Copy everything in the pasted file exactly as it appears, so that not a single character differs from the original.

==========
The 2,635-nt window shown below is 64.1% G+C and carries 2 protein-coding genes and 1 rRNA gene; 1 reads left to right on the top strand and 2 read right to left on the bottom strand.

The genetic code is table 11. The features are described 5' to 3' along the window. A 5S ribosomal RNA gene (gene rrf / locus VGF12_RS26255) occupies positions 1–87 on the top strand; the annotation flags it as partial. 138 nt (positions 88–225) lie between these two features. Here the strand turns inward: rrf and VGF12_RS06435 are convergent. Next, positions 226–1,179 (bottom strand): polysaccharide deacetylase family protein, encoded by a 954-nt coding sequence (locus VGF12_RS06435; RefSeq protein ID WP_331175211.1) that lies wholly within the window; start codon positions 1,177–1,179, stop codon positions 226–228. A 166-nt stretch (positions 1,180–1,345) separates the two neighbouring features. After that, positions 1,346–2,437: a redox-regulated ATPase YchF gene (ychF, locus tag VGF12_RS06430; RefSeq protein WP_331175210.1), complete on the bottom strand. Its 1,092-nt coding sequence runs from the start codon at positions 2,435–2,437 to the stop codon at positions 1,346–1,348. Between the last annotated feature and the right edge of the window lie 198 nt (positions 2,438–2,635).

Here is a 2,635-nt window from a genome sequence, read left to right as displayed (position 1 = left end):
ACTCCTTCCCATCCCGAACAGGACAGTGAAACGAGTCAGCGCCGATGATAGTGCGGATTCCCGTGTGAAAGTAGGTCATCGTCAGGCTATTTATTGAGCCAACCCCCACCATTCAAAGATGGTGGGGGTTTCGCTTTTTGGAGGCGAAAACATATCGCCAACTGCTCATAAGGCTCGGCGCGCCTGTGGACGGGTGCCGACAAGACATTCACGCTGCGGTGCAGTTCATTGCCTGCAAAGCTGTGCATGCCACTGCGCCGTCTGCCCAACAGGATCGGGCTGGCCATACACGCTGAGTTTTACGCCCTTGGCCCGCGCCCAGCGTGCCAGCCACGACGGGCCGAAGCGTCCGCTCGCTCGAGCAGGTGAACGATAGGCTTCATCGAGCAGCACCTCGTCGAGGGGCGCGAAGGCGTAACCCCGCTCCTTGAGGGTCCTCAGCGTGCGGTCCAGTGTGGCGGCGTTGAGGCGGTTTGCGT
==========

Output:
The 2,635-nt window shown below is 64.1% G+C and carries 2 protein-coding genes and 1 rRNA gene; 1 reads left to right on the top strand and 2 read right to left on the bottom strand.

The genetic code is table 11. The features are described 5' to 3' along the window. A 5S ribosomal RNA gene (gene rrf / locus VGF12_RS26255) occupies positions 1–87 on the top strand; the annotation flags it as partial. 138 nt (positions 88–225) lie between these two features. Here the strand turns inward: rrf and VGF12_RS06435 are convergent. Next, positions 226–1,179 (bottom strand): polysaccharide deacetylase family protein, encoded by a 954-nt coding sequence (locus VGF12_RS06435; RefSeq protein ID WP_331175211.1) that lies wholly within the window; start codon positions 1,177–1,179, stop codon positions 226–228. A 166-nt stretch (positions 1,180–1,345) separates the two neighbouring features. After that, positions 1,346–2,437: a redox-regulated ATPase YchF gene (ychF, locus tag VGF12_RS06430; RefSeq protein WP_331175210.1), complete on the bottom strand. Its 1,092-nt coding sequence runs from the start codon at positions 2,435–2,437 to the stop codon at positions 1,346–1,348. Between the last annotated feature and the right edge of the window lie 198 nt (positions 2,438–2,635).

Here is a 2,635-nt window from a genome sequence, read left to right as displayed (position 1 = left end):
ACTCCTTCCCATCCCGAACAGGACAGTGAAACGAGTCAGCGCCGATGATAGTGCGGATTCCCGTGTGAAAGTAGGTCATCGTCAGGCTATTTATTGAGCCAACCCCCACCATTCAAAGATGGTGGGGGTTTCGCTTTTTGGAGGCGAAAACATATCGCCAACTGCTCATAAGGCTCGGCGCGCCTGTGGACGGGTGCCGACAAGACATTCACGCTGCGGTGCAGTTCATTGCCTGCAAAGCTGTGCATGCCACTGCGCCGTCTGCCCAACAGGATCGGGCTGGCCATACACGCTGAGTTTTACGCCCTTGGCCCGCGCCCAGCGTGCCAGCCACGACGGGCCGAAGCGTCCGCTCGCTCGAGCAGGTGAACGATAGGCTTCATCGAGCAGCACCTCGTCGAGGGGCGCGAAGGCGTAACCCCGCTCCTTGAGGGTCCTCAGCGTGCGGTCCAGTGTGGCGGCGTTGAGGCGGTTTGCGT